• prevent by avoiding immobilization in excessive wrist flexion and ulnar deviation (Cotton-Loder Position)
    • treat with acute carpal tunnel release for
      • progressive paresthesias, weakness in thumb opposition  
      • paresthesias that do not respond to reduction and last > 24-48 hours
  • Ulnar nerve neuropathy 
    • seen with DRUJ injuries
  • EPL rupture   
    • nondisplaced distal radial fractures have a higher rate of spontaneous rupture of the EPL tendon  
      • extensor mechanism is thought to impinge on the tendon following a nondisplaced fracture and causes either a mechanical attrition or a local area of ischemia in the tendon
    • treat with EIP to EPL transfer
  • FPL rupture 
    • very distal volar plate placement on the radius (distal to watershed line) is associated with FPL rupture
      • due to physical contact of tendon on plate and subsequent tendinopathy
  • Radiocarpal arthrosis (2-30%)
    • 90% young adults will develop symptomatic arthrosis if articular stepoff > 1-2mm
    • may also be nonsymptomatic
  • Malunion/nonunion
    • intra-articular malunion
      • treat with revision at > 6 weeks
    • extra-articular angulation malunion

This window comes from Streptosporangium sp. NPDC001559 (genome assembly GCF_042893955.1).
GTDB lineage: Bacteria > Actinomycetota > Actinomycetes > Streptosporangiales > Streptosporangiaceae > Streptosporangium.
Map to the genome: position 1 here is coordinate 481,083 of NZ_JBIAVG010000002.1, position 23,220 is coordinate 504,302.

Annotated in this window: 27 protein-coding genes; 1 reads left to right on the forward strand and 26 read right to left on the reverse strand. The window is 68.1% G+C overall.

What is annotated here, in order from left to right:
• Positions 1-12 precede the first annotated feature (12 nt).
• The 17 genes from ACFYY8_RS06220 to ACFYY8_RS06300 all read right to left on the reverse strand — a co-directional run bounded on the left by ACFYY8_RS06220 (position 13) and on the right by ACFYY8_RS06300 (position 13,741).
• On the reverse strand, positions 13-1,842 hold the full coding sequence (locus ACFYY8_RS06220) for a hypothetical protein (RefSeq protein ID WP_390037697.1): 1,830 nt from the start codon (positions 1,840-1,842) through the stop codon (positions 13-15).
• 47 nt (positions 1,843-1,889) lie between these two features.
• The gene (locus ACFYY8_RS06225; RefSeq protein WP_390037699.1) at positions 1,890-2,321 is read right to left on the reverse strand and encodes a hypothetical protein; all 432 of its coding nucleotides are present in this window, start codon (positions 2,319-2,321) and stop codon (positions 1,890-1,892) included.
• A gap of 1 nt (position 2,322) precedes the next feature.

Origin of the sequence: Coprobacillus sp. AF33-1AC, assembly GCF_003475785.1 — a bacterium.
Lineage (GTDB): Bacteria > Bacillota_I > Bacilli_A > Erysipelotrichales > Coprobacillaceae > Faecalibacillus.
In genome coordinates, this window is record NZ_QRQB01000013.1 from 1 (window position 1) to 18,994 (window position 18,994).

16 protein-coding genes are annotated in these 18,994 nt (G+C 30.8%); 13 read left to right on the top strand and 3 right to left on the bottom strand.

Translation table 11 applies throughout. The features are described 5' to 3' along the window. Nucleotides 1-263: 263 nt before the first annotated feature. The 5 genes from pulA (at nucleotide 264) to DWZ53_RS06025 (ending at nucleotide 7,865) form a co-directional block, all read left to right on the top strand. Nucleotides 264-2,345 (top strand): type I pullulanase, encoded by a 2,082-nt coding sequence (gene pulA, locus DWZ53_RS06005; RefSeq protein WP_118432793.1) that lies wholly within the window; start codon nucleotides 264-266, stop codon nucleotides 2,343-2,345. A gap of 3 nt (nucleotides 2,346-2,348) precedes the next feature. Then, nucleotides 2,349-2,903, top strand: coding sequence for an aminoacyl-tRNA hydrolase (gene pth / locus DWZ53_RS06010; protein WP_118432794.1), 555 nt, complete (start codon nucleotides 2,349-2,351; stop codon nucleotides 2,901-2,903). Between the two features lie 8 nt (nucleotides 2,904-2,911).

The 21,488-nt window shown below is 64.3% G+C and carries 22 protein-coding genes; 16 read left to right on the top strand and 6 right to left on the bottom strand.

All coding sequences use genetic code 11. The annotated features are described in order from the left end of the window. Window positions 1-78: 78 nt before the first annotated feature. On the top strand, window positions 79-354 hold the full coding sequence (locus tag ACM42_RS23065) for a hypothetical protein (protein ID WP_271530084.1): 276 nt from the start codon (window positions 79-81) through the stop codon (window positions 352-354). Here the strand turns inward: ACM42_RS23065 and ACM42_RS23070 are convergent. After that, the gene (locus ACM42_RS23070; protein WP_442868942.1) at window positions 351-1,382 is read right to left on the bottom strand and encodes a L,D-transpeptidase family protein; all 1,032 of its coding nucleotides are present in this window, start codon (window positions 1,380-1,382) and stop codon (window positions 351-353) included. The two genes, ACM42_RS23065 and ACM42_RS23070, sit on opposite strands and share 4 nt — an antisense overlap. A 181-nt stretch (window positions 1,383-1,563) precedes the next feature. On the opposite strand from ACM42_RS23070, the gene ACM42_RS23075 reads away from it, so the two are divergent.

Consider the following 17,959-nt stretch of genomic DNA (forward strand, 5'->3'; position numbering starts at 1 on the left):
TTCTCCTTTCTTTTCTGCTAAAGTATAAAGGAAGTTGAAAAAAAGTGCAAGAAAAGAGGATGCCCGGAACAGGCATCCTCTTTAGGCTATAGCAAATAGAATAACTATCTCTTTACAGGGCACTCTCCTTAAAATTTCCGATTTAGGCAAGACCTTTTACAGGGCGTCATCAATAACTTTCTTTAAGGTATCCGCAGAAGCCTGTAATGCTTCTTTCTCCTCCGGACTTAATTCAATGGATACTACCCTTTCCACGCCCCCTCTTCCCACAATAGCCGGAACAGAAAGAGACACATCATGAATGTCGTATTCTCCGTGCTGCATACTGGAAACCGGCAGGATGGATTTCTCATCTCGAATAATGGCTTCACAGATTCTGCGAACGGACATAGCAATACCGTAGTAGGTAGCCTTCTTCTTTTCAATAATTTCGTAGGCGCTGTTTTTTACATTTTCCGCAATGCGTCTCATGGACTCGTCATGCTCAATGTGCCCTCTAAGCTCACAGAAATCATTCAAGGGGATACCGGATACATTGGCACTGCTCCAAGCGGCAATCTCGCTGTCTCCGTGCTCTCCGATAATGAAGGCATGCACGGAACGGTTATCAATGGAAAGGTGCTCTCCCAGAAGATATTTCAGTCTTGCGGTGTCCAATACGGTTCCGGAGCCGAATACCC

• treat with opening wedge osteotomy with ORIF and bone grafting
    • radial shortening malunion
      • radial shortening associated with greatest loss of wrist function and degenerative changes in extra-articular fractures
      • treat with ulnar shortening
  • ECU or EDM entrapment
    • seen with DRUJ injury
  • Compartment syndrome
  • RSD/CRPS
    • AAOS 2010 clinical practice guidelines recommend vitamin C supplementation to prevent incidence of RSD postoperatively 
 

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Technique Guides (4)
Questions (34)
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(OBQ10.127) A 67-year-old woman slips on the ice while retrieving her mail and lands on her outstretched left hand. She complains of wrist pain and deformity. On physical exam she has no sensation of the volar thumb, index, and middle fingers. Radiographs are provided in Figure A. Two hours following closed reduction, the deformity is corrected, but the numbness and wrist pain is worsening. Which of the following interventions should be taken? Review Topic

QID: 3224
FIGURES:
1